We used a cost function to quantify the difference between the target BAS distribution and the experimental measurements of the circuit. The cost functions used to implement the training are variants of the original DKL (26)DKL(p,q)=ip(i)log q(i)p(i)(3)

Here, p and q are two distributions. DKL(p, q) is an information theoretic measure of how two probability distribution differ. If base 2 for the logarithm is used, then it quantifies the expected number of extra bits required to store samples from p when an optimal code designed for q is used instead. It can be shown that DKL(p, q) is nonnegative and is zero if and only if p = q. However, it is asymmetric in the arguments and does not satisfy the triangle inequality. Therefore, DKL(p, q) is not a metric.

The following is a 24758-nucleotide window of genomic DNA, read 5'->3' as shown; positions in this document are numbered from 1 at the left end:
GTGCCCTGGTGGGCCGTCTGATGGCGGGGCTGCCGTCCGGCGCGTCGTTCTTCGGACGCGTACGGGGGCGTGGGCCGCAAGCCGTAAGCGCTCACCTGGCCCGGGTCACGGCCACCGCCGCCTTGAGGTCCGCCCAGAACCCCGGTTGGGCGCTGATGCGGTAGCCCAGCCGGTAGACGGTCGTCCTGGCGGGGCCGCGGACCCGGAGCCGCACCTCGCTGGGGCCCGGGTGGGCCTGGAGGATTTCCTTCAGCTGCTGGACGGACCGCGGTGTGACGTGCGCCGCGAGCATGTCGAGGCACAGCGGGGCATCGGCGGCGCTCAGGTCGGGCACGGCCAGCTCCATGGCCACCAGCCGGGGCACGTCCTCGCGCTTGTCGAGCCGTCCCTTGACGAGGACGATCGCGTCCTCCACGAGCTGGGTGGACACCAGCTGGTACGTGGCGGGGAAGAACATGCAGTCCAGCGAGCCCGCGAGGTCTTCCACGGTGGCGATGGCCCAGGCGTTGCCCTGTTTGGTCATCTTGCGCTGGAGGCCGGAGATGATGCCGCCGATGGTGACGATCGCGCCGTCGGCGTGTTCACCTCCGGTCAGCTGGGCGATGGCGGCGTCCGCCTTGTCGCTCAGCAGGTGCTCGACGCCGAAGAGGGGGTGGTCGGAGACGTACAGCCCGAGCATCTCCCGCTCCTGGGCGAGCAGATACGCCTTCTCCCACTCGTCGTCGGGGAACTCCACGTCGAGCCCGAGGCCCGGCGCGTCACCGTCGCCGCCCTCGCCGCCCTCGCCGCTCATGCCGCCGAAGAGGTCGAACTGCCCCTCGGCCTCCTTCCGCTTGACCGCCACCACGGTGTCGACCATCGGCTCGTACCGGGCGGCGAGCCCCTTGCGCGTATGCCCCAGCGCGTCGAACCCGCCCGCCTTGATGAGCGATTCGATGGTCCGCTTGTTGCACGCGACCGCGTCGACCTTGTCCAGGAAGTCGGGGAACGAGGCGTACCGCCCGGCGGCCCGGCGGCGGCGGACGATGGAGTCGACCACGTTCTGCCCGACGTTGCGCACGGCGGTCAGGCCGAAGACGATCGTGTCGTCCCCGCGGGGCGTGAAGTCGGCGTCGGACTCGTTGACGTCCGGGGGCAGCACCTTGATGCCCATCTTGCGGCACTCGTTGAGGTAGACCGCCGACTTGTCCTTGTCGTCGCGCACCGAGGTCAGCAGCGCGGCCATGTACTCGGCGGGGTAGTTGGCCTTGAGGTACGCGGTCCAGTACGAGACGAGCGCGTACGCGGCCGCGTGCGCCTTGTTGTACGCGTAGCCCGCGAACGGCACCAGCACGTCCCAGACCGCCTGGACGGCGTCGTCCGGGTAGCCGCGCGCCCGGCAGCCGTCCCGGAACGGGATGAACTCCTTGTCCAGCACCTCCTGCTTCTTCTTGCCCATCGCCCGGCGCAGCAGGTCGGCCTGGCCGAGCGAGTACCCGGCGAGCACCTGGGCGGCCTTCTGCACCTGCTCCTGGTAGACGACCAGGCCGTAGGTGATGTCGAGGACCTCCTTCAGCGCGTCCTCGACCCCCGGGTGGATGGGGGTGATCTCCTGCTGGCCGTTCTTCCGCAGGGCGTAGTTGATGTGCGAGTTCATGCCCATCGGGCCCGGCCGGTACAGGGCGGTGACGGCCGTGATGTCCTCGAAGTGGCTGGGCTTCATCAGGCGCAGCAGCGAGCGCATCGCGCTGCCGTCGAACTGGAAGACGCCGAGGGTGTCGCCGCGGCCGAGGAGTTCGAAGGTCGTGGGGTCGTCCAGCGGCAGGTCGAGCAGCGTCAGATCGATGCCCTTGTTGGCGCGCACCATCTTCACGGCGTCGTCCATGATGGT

The DKL is a very general measure, but it is not always well defined, e.g., if an element of the domain is supported by p and not by q, then the measure will diverge. This problem may occur quite often if DKL(p, q) is estimated from samples and if the dimensionality of the domain is large. For PSO, we used the clipped negative log-likelihood cost function (16),Cnll=ip(i)log {max [ϵ,q(i)]}(4)

Here, we set p as the target distribution. Thus, Eq. 4 is equivalent to Eq. 3 up to a constant offset, so the optimization of these two functions is equivalent. ϵ is a small number (0.0001 here) used to avoid a numerical singularity when q(i) is measured to be zero. For BO, we used the clipped symmetrized DKL as the cost functionD˜KL(p,q)=DKL[max (ϵ,p),max (ϵ,q)]+DKL[max (ϵ,q),max (ϵ,p)](5)

This is found to be the most reliable variant of DKL for BO.

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